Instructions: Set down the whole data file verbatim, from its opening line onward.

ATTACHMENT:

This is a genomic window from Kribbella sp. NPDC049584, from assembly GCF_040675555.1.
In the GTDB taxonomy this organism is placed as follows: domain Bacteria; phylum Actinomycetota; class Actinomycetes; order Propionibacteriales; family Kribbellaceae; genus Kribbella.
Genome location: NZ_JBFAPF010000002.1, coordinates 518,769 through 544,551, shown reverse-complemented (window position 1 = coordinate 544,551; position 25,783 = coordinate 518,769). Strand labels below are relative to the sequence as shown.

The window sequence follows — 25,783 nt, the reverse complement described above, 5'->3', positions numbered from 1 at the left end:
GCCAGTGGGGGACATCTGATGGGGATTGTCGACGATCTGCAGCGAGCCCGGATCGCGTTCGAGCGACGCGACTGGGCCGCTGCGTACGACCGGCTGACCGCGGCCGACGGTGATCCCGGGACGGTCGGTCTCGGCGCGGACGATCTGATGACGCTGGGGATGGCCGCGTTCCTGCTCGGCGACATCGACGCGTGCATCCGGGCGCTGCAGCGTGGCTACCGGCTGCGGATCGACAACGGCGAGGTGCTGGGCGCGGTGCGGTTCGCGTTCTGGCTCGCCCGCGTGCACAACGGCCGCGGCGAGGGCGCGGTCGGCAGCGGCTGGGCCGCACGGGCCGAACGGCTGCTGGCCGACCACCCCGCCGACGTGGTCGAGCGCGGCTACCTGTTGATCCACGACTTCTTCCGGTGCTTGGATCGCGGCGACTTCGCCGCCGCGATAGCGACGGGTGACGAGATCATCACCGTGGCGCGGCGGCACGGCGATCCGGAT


This is a genomic window from Kribbella sp. NPDC049584, from assembly GCF_040675555.1.
In the GTDB taxonomy this organism is placed as follows: domain Bacteria; phylum Actinomycetota; class Actinomycetes; order Propionibacteriales; family Kribbellaceae; genus Kribbella.
Genome location: NZ_JBFAPF010000002.1, coordinates 518,769 through 544,551, shown reverse-complemented (window position 1 = coordinate 544,551; position 25,783 = coordinate 518,769). Strand labels below are relative to the sequence as shown.

The window sequence follows — 25,783 nt, the reverse complement described above, 5'->3', positions numbered from 1 at the left end:
GCCAGTGGGGGACATCTGATGGGGATTGTCGACGATCTGCAGCGAGCCCGGATCGCGTTCGAGCGACGCGACTGGGCCGCTGCGTACGACCGGCTGACCGCGGCCGACGGTGATCCCGGGACGGTCGGTCTCGGCGCGGACGATCTGATGACGCTGGGGATGGCCGCGTTCCTGCTCGGCGACATCGACGCGTGCATCCGGGCGCTGCAGCGTGGCTACCGGCTGCGGATCGACAACGGCGAGGTGCTGGGCGCGGTGCGGTTCGCGTTCTGGCTCGCCCGCGTGCACAACGGCCGCGGCGAGGGCGCGGTCGGCAGCGGCTGGGCCGCACGGGCCGAACGGCTGCTGGCCGACCACCCCGCCGACGTGGTCGAGCGCGGCTACCTGTTGATCCACGACTTCTTCCGGTGCTTGGATCGCGGCGACTTCGCCGCCGCGATAGCGACGGGTGACGAGATCATCACCGTGGCGCGGCGGCACGGCGATCCGGAT